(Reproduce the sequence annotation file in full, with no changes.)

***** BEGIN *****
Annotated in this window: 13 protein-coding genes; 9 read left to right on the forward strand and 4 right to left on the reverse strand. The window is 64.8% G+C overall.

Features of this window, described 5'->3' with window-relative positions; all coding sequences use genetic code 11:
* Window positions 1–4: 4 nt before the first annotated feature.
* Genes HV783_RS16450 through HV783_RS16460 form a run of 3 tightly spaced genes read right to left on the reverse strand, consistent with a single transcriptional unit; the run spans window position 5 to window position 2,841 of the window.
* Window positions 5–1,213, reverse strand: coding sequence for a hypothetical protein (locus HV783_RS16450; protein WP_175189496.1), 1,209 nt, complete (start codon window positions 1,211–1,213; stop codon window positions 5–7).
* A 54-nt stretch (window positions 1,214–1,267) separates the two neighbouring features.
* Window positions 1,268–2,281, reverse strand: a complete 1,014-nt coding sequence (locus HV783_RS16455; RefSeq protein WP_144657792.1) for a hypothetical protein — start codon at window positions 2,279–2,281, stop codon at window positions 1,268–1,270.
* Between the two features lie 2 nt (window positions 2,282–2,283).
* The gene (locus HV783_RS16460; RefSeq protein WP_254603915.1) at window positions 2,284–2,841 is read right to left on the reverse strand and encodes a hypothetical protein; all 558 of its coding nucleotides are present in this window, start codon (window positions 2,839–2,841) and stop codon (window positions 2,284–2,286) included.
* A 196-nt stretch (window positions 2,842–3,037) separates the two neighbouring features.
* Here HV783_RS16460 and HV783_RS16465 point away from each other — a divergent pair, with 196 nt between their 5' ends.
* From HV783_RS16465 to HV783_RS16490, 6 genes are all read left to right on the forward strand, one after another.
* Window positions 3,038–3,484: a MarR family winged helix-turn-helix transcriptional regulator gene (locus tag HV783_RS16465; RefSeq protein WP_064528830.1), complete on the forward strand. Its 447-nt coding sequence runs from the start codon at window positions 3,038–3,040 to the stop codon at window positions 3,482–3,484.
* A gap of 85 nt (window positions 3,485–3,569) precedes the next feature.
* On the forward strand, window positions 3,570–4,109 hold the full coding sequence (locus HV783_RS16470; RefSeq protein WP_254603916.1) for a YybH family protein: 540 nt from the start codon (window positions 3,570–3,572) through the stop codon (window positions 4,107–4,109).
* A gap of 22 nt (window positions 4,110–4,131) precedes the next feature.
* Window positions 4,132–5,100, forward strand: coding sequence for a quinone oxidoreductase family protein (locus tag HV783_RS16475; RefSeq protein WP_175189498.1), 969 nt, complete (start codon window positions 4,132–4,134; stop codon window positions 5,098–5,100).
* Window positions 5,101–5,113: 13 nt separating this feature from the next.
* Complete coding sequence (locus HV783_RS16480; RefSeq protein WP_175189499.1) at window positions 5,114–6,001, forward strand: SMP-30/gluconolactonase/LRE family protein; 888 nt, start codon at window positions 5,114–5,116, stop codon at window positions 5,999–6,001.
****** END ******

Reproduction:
Annotated in this window: 13 protein-coding genes; 9 read left to right on the forward strand and 4 right to left on the reverse strand. The window is 64.8% G+C overall.

Features of this window, described 5'->3' with window-relative positions; all coding sequences use genetic code 11:
* Window positions 1–4: 4 nt before the first annotated feature.
* Genes HV783_RS16450 through HV783_RS16460 form a run of 3 tightly spaced genes read right to left on the reverse strand, consistent with a single transcriptional unit; the run spans window position 5 to window position 2,841 of the window.
* Window positions 5–1,213, reverse strand: coding sequence for a hypothetical protein (locus HV783_RS16450; protein WP_175189496.1), 1,209 nt, complete (start codon window positions 1,211–1,213; stop codon window positions 5–7).
* A 54-nt stretch (window positions 1,214–1,267) separates the two neighbouring features.
* Window positions 1,268–2,281, reverse strand: a complete 1,014-nt coding sequence (locus HV783_RS16455; RefSeq protein WP_144657792.1) for a hypothetical protein — start codon at window positions 2,279–2,281, stop codon at window positions 1,268–1,270.
* Between the two features lie 2 nt (window positions 2,282–2,283).
* The gene (locus HV783_RS16460; RefSeq protein WP_254603915.1) at window positions 2,284–2,841 is read right to left on the reverse strand and encodes a hypothetical protein; all 558 of its coding nucleotides are present in this window, start codon (window positions 2,839–2,841) and stop codon (window positions 2,284–2,286) included.
* A 196-nt stretch (window positions 2,842–3,037) separates the two neighbouring features.
* Here HV783_RS16460 and HV783_RS16465 point away from each other — a divergent pair, with 196 nt between their 5' ends.
* From HV783_RS16465 to HV783_RS16490, 6 genes are all read left to right on the forward strand, one after another.
* Window positions 3,038–3,484: a MarR family winged helix-turn-helix transcriptional regulator gene (locus tag HV783_RS16465; RefSeq protein WP_064528830.1), complete on the forward strand. Its 447-nt coding sequence runs from the start codon at window positions 3,038–3,040 to the stop codon at window positions 3,482–3,484.
* A gap of 85 nt (window positions 3,485–3,569) precedes the next feature.
* On the forward strand, window positions 3,570–4,109 hold the full coding sequence (locus HV783_RS16470; RefSeq protein WP_254603916.1) for a YybH family protein: 540 nt from the start codon (window positions 3,570–3,572) through the stop codon (window positions 4,107–4,109).
* A gap of 22 nt (window positions 4,110–4,131) precedes the next feature.
* Window positions 4,132–5,100, forward strand: coding sequence for a quinone oxidoreductase family protein (locus tag HV783_RS16475; RefSeq protein WP_175189498.1), 969 nt, complete (start codon window positions 4,132–4,134; stop codon window positions 5,098–5,100).
* Window positions 5,101–5,113: 13 nt separating this feature from the next.
* Complete coding sequence (locus HV783_RS16480; RefSeq protein WP_175189499.1) at window positions 5,114–6,001, forward strand: SMP-30/gluconolactonase/LRE family protein; 888 nt, start codon at window positions 5,114–5,116, stop codon at window positions 5,999–6,001.